The Redbird trains are probably the most iconic New York subway cars in history, running on some of the numbered IRT lines (2, 4, 5, 6, and 7) for around 40 years. They were painted red to combat graffiti in the 1980s, and retired in the early 2000s in favor of more modern trains with electronic signage and automated announcements.
Nearly 1,300 of the now-obsolete cars found a second life as artificial reefs, sunk to the bottom of the ocean off the shores of Delaware, Georgia, New Jersey, North Carolina, and Virginia.
But not all of the Redbirds ended up in a watery grave; a few found their way to collections like that of the New York Transit Museum. One particular car, R33 9075, ended up back in Queens across from the Borough Hall in the Kew Gardens neighborhood, to serve as a tourism center dispensing information on the culturally diverse borough’s assortment of attractions and eateries.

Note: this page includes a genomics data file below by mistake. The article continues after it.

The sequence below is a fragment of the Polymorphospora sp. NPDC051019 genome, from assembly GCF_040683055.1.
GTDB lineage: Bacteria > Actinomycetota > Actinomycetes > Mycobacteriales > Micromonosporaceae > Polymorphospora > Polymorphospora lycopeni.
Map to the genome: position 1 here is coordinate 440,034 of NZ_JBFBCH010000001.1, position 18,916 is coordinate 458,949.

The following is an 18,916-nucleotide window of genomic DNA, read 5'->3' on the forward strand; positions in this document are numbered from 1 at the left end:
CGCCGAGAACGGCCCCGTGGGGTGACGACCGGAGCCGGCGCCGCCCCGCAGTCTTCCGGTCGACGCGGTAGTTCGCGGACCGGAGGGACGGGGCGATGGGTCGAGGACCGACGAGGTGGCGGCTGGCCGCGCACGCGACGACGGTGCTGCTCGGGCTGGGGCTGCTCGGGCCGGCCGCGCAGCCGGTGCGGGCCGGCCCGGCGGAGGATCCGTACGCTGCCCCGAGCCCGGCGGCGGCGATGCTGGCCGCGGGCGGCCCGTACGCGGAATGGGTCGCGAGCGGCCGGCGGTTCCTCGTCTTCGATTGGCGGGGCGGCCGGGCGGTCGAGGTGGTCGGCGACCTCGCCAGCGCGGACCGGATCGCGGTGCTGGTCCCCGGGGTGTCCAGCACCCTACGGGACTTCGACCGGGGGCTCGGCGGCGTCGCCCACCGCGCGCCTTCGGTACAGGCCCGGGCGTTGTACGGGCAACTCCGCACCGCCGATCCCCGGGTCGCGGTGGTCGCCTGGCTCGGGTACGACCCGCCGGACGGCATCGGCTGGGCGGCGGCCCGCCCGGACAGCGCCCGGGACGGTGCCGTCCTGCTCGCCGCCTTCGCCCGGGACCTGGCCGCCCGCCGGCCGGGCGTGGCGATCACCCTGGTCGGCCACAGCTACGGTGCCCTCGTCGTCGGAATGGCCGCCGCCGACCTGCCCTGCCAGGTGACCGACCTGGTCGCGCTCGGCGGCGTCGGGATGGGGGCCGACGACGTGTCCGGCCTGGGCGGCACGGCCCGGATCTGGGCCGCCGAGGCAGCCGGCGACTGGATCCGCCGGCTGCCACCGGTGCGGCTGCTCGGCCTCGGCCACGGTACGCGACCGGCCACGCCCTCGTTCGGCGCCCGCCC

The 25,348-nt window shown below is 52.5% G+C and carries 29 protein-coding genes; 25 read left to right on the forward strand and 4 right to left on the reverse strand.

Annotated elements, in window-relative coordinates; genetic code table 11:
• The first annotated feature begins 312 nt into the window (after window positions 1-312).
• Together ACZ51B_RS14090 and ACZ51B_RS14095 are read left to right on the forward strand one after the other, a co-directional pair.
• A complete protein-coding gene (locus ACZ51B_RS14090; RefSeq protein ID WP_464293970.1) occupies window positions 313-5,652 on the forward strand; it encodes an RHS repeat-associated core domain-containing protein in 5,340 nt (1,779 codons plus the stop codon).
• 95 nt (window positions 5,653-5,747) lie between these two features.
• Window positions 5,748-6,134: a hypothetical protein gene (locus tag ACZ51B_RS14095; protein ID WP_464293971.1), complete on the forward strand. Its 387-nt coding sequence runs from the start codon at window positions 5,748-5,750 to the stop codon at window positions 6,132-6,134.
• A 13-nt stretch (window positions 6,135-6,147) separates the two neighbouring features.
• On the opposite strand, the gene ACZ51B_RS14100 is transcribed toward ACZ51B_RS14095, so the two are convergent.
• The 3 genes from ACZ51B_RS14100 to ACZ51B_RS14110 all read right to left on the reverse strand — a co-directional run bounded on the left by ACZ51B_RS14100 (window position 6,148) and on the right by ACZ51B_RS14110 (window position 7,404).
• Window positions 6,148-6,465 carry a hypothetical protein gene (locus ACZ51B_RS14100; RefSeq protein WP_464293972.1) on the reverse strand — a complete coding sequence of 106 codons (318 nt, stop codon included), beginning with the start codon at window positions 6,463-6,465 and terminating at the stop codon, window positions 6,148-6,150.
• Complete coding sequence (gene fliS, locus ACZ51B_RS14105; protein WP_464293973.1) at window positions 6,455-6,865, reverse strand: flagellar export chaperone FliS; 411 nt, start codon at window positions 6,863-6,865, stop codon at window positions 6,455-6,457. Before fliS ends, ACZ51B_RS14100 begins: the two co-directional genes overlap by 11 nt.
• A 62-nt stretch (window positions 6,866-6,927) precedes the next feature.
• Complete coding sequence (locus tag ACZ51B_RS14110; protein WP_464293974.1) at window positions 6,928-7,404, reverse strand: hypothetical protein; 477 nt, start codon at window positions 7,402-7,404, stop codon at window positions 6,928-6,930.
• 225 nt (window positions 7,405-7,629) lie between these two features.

Unfortunately, being located a 40-minute subway ride from Manhattan means Kew Gardens doesn’t see many visitors, and the center was most frequented by confused locals who wandered in to see why there was a train sitting in the middle of the grass. With only 12 visitors on an average day, it was finally closed in 2015. The subway car remains on display, though, and curious onlookers can climb the platform and peer through the windows to see relics of a bygone time.
Know Before You Go
Take the E or F train to Union Turnpike - Kew Gardens and follow the signs pointing to the criminal court. The Redbird is located right next to Queens Borough Hall. Though the tourism center is permanently closed, you can still climb the stairs or use the ramp to look inside the car.